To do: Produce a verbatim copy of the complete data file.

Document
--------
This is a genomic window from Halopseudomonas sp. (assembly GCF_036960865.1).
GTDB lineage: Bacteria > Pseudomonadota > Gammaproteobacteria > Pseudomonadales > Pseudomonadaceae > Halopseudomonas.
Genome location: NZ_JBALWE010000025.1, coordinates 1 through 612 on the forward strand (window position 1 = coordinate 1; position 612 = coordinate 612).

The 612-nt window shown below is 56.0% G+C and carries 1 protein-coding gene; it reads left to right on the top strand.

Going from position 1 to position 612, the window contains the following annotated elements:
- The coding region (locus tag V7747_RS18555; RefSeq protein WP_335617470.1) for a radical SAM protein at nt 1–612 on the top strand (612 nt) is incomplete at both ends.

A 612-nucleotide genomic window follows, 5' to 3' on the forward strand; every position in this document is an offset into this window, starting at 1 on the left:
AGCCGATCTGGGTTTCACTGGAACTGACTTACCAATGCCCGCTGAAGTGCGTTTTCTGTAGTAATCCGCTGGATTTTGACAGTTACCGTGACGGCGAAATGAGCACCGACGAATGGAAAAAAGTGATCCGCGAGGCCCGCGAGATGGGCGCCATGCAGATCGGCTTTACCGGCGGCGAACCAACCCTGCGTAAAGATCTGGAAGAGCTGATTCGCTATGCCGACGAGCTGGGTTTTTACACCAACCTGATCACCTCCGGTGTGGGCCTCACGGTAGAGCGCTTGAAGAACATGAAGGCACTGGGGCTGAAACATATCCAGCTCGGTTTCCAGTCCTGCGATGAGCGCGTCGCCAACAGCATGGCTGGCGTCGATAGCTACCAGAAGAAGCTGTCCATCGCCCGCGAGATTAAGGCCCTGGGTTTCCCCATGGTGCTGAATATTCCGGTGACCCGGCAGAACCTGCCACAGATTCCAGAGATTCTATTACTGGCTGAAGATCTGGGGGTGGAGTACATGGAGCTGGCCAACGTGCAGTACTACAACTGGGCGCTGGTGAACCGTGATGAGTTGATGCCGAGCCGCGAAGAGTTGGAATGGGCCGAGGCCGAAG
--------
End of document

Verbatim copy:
This is a genomic window from Halopseudomonas sp. (assembly GCF_036960865.1).
GTDB lineage: Bacteria > Pseudomonadota > Gammaproteobacteria > Pseudomonadales > Pseudomonadaceae > Halopseudomonas.
Genome location: NZ_JBALWE010000025.1, coordinates 1 through 612 on the forward strand (window position 1 = coordinate 1; position 612 = coordinate 612).

The 612-nt window shown below is 56.0% G+C and carries 1 protein-coding gene; it reads left to right on the top strand.

Going from position 1 to position 612, the window contains the following annotated elements:
- The coding region (locus tag V7747_RS18555; RefSeq protein WP_335617470.1) for a radical SAM protein at nt 1–612 on the top strand (612 nt) is incomplete at both ends.

A 612-nucleotide genomic window follows, 5' to 3' on the forward strand; every position in this document is an offset into this window, starting at 1 on the left:
AGCCGATCTGGGTTTCACTGGAACTGACTTACCAATGCCCGCTGAAGTGCGTTTTCTGTAGTAATCCGCTGGATTTTGACAGTTACCGTGACGGCGAAATGAGCACCGACGAATGGAAAAAAGTGATCCGCGAGGCCCGCGAGATGGGCGCCATGCAGATCGGCTTTACCGGCGGCGAACCAACCCTGCGTAAAGATCTGGAAGAGCTGATTCGCTATGCCGACGAGCTGGGTTTTTACACCAACCTGATCACCTCCGGTGTGGGCCTCACGGTAGAGCGCTTGAAGAACATGAAGGCACTGGGGCTGAAACATATCCAGCTCGGTTTCCAGTCCTGCGATGAGCGCGTCGCCAACAGCATGGCTGGCGTCGATAGCTACCAGAAGAAGCTGTCCATCGCCCGCGAGATTAAGGCCCTGGGTTTCCCCATGGTGCTGAATATTCCGGTGACCCGGCAGAACCTGCCACAGATTCCAGAGATTCTATTACTGGCTGAAGATCTGGGGGTGGAGTACATGGAGCTGGCCAACGTGCAGTACTACAACTGGGCGCTGGTGAACCGTGATGAGTTGATGCCGAGCCGCGAAGAGTTGGAATGGGCCGAGGCCGAAG